Kiwis’ love affair with art continues after confinement
The Covid-19 has prompted many Kiwis to rediscover the love of art.
Sales were strong at Wellington’s NZ Art Show this weekend, and the Auckland Art Fair in February broke sales records.
There was “no doubt” that people were showing more interest since the lockdown, said Carla Russell, executive director of the Wellington show.
The show’s opening night on Thursday was the most successful in its 18-year history.
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“We sold our tickets about two months ago, and we probably could have sold them 10 times as much.”
Stephanie Post, who co-directed the Auckland Art Fair in February, said a record $ 10 million worth of artwork has been sold. Revenue has grown every year since reaching $ 5 million in 2015.
THE DETAIL / RNZ
Some of the projects that received the grant have been criticized a bit for their unusual proposals, the Detail is for the artists who received the grant and Creative NZ CEO Stephen Wainwright, who advocates for their approach to supporting the arts. (Video first published in October 2020).
Both events were canceled last year due to Covid-19, and Post said she felt “exceptionally lucky” to host one of the only live art exhibitions in the world since March of l ‘last year.
However, even this year’s Auckland Fair had its moments, with the city returning to Alert Level 3 on the last day of the fair. The number of visitors has increased from 10,000 to 7,000 regulars.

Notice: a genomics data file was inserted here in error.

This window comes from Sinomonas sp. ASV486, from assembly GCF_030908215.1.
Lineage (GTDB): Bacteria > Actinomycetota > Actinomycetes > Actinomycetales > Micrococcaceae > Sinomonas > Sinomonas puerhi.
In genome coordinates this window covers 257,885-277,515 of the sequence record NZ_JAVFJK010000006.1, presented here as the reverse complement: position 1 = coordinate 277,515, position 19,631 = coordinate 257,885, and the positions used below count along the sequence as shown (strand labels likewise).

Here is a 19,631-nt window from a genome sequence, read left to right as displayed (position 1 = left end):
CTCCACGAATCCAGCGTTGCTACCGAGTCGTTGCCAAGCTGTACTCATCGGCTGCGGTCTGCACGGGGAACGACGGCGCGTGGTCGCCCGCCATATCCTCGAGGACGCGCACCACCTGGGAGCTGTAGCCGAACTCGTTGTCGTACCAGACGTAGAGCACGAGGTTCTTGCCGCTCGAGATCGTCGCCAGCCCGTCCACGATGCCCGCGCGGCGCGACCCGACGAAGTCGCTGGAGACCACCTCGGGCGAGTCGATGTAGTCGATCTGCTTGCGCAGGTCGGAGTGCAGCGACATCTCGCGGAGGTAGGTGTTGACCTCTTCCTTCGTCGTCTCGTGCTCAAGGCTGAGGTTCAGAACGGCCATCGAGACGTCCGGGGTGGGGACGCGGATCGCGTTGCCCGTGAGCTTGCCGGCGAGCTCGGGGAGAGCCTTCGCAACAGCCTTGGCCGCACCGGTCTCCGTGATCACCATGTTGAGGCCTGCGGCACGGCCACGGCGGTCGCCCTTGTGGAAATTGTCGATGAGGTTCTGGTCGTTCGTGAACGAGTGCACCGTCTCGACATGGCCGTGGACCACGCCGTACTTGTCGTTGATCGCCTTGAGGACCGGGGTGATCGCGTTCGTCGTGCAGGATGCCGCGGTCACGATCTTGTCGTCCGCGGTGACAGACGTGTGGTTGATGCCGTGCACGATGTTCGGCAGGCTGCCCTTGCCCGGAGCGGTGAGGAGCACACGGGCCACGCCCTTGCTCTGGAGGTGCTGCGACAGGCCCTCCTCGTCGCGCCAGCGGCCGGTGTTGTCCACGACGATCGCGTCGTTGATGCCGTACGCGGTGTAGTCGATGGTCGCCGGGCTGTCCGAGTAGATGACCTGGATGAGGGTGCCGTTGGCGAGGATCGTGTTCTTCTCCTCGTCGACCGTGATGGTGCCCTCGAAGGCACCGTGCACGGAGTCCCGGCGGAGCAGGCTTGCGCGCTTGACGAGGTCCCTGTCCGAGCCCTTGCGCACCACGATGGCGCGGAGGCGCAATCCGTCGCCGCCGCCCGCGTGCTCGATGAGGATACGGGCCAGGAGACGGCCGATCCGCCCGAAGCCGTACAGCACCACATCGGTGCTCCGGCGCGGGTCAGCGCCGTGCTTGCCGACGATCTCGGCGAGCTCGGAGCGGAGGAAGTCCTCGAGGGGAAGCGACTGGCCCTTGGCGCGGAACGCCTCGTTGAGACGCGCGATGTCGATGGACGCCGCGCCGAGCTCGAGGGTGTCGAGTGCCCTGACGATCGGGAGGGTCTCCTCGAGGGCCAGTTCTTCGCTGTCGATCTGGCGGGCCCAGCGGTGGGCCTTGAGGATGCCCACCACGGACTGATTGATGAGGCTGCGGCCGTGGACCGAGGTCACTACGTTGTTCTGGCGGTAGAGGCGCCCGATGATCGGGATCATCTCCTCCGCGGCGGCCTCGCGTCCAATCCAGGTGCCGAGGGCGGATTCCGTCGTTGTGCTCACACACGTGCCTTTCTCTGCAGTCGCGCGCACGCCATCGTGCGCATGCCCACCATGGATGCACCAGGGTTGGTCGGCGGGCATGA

Post said all types of work have proven to be popular, from paintings, photographs and sculptures to an increasing number of video works.
The art galleries had also been “largely good”. “People who couldn’t travel spent some of their money on art, but what [artists] miss is the art fair, because when you don’t have an art fair in a year, that’s a big part of your sales.
Auckland resin and graffiti artist Rachel Rush said she thought she was in “big trouble” when most art exhibits went online because her works were better viewed in person.
Even so, the sales had been “incredible”.
Like others, Rush felt there was more than one reason for the insanity, including people spending more time at home and valuing the local culture as well.
“It seems that people appreciate art more… There seem to be a lot of people with more money, and also people a lot more supportive.”
Bern art dealer and gallery owner Dan of Sumer Gallery in Tauranga agreed that artists benefit from people’s lack of ability to travel, but there was also a growing curiosity about art as a ‘investment.
The real estate boom and the cost of cheap money made some people feel richer, “and I think that’s a big part of our market.”
But there were also others who were resigned to not owning a home and spending on important assets instead.
“There are so many people who are new to collecting art. Until about a year ago, most of our clients were Baby Boomers, Young Baby Boomers but Baby Boomers or Older Gen Xers.
“Now we’re seeing millennials coming in and even Gen Z people buying or thinking about art. And that’s encouraging.
He also had a virtual art sale in New Zealand and Australia and although they involved different artists, “the virtual art fair in New Zealand was a bit more blind” compared to the Australian.
In fact, he believed the market had rarely seen better times since a buying explosion in the early 2000s and its peak in the 1980s before the stock market crash.
Increasingly, however, buyers were starting to talk about art as an investment rather than just for their walls.
“A few years ago, if you had even said those words, people would cringe. I remember people at the art fair, one couple in particular, saying: Is this going to be a good investment? And I would say, by what metric? I think this is a question for you to resolve on your own.
Buying art for love or for investment is an age-old question for the industry.
Post said purchasing a gallery-curated artwork gives an indication of whether a artwork has investment potential.
“But you have to buy art because you like it, not because you want to make money from it. It’s hard to do.